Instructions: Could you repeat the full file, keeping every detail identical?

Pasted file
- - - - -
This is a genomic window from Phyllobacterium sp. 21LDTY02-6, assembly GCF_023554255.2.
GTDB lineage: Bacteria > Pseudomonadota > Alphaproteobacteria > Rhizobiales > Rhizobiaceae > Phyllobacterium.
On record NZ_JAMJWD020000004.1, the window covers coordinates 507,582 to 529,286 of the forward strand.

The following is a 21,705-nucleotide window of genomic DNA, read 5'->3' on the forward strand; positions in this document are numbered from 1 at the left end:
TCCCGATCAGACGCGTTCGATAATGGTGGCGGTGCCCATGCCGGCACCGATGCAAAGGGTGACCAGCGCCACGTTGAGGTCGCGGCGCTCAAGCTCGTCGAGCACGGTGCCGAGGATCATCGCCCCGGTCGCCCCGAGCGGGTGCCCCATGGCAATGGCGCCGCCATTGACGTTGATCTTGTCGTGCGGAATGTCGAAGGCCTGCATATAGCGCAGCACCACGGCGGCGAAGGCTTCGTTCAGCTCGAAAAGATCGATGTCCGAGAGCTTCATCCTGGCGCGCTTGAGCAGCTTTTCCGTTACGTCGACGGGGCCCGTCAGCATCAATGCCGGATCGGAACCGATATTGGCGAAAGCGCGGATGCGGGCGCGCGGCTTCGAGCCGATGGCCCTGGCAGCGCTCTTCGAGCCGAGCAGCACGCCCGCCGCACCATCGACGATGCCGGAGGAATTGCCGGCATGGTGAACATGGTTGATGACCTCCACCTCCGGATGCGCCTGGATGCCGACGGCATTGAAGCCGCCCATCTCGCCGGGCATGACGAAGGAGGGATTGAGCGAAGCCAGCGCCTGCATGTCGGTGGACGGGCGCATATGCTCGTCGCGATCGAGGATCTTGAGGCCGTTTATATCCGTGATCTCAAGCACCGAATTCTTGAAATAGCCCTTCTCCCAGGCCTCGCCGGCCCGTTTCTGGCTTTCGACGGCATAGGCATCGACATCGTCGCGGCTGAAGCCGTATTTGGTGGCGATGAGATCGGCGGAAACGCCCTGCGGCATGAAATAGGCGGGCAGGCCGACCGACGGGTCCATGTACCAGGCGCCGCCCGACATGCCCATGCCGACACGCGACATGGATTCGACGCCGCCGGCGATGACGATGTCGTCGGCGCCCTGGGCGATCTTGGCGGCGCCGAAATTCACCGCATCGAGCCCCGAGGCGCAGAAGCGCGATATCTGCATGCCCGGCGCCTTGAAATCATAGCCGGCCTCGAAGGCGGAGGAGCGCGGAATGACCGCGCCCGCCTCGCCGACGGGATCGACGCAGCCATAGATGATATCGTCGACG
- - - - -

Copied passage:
This is a genomic window from Phyllobacterium sp. 21LDTY02-6, assembly GCF_023554255.2.
GTDB lineage: Bacteria > Pseudomonadota > Alphaproteobacteria > Rhizobiales > Rhizobiaceae > Phyllobacterium.
On record NZ_JAMJWD020000004.1, the window covers coordinates 507,582 to 529,286 of the forward strand.

The following is a 21,705-nucleotide window of genomic DNA, read 5'->3' on the forward strand; positions in this document are numbered from 1 at the left end:
TCCCGATCAGACGCGTTCGATAATGGTGGCGGTGCCCATGCCGGCACCGATGCAAAGGGTGACCAGCGCCACGTTGAGGTCGCGGCGCTCAAGCTCGTCGAGCACGGTGCCGAGGATCATCGCCCCGGTCGCCCCGAGCGGGTGCCCCATGGCAATGGCGCCGCCATTGACGTTGATCTTGTCGTGCGGAATGTCGAAGGCCTGCATATAGCGCAGCACCACGGCGGCGAAGGCTTCGTTCAGCTCGAAAAGATCGATGTCCGAGAGCTTCATCCTGGCGCGCTTGAGCAGCTTTTCCGTTACGTCGACGGGGCCCGTCAGCATCAATGCCGGATCGGAACCGATATTGGCGAAAGCGCGGATGCGGGCGCGCGGCTTCGAGCCGATGGCCCTGGCAGCGCTCTTCGAGCCGAGCAGCACGCCCGCCGCACCATCGACGATGCCGGAGGAATTGCCGGCATGGTGAACATGGTTGATGACCTCCACCTCCGGATGCGCCTGGATGCCGACGGCATTGAAGCCGCCCATCTCGCCGGGCATGACGAAGGAGGGATTGAGCGAAGCCAGCGCCTGCATGTCGGTGGACGGGCGCATATGCTCGTCGCGATCGAGGATCTTGAGGCCGTTTATATCCGTGATCTCAAGCACCGAATTCTTGAAATAGCCCTTCTCCCAGGCCTCGCCGGCCCGTTTCTGGCTTTCGACGGCATAGGCATCGACATCGTCGCGGCTGAAGCCGTATTTGGTGGCGATGAGATCGGCGGAAACGCCCTGCGGCATGAAATAGGCGGGCAGGCCGACCGACGGGTCCATGTACCAGGCGCCGCCCGACATGCCCATGCCGACACGCGACATGGATTCGACGCCGCCGGCGATGACGATGTCGTCGGCGCCCTGGGCGATCTTGGCGGCGCCGAAATTCACCGCATCGAGCCCCGAGGCGCAGAAGCGCGATATCTGCATGCCCGGCGCCTTGAAATCATAGCCGGCCTCGAAGGCGGAGGAGCGCGGAATGACCGCGCCCGCCTCGCCGACGGGATCGACGCAGCCATAGATGATATCGTCGACG